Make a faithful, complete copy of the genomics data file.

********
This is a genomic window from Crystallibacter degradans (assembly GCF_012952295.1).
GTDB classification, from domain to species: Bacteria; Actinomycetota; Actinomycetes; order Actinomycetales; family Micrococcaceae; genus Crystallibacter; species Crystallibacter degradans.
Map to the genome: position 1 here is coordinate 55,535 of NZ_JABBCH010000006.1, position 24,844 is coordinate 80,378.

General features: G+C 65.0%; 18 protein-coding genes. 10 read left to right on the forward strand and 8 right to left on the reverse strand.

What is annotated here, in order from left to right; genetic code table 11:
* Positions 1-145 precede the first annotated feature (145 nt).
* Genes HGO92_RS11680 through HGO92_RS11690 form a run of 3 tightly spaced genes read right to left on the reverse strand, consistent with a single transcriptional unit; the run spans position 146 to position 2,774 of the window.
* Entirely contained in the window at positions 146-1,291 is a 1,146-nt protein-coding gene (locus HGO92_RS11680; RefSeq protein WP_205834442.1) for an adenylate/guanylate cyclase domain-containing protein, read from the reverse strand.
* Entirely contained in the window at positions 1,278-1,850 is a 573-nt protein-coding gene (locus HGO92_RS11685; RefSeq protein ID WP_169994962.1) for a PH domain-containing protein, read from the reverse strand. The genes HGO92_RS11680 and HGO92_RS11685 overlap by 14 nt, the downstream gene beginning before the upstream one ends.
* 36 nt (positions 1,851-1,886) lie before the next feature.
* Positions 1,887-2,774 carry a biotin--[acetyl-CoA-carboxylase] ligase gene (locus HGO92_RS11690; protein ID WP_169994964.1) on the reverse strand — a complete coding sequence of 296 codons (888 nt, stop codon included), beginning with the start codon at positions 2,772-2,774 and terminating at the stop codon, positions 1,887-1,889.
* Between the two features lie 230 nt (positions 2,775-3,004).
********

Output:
This is a genomic window from Crystallibacter degradans (assembly GCF_012952295.1).
GTDB classification, from domain to species: Bacteria; Actinomycetota; Actinomycetes; order Actinomycetales; family Micrococcaceae; genus Crystallibacter; species Crystallibacter degradans.
Map to the genome: position 1 here is coordinate 55,535 of NZ_JABBCH010000006.1, position 24,844 is coordinate 80,378.

General features: G+C 65.0%; 18 protein-coding genes. 10 read left to right on the forward strand and 8 right to left on the reverse strand.

What is annotated here, in order from left to right; genetic code table 11:
* Positions 1-145 precede the first annotated feature (145 nt).
* Genes HGO92_RS11680 through HGO92_RS11690 form a run of 3 tightly spaced genes read right to left on the reverse strand, consistent with a single transcriptional unit; the run spans position 146 to position 2,774 of the window.
* Entirely contained in the window at positions 146-1,291 is a 1,146-nt protein-coding gene (locus HGO92_RS11680; RefSeq protein WP_205834442.1) for an adenylate/guanylate cyclase domain-containing protein, read from the reverse strand.
* Entirely contained in the window at positions 1,278-1,850 is a 573-nt protein-coding gene (locus HGO92_RS11685; RefSeq protein ID WP_169994962.1) for a PH domain-containing protein, read from the reverse strand. The genes HGO92_RS11680 and HGO92_RS11685 overlap by 14 nt, the downstream gene beginning before the upstream one ends.
* 36 nt (positions 1,851-1,886) lie before the next feature.
* Positions 1,887-2,774 carry a biotin--[acetyl-CoA-carboxylase] ligase gene (locus HGO92_RS11690; protein ID WP_169994964.1) on the reverse strand — a complete coding sequence of 296 codons (888 nt, stop codon included), beginning with the start codon at positions 2,772-2,774 and terminating at the stop codon, positions 1,887-1,889.
* Between the two features lie 230 nt (positions 2,775-3,004).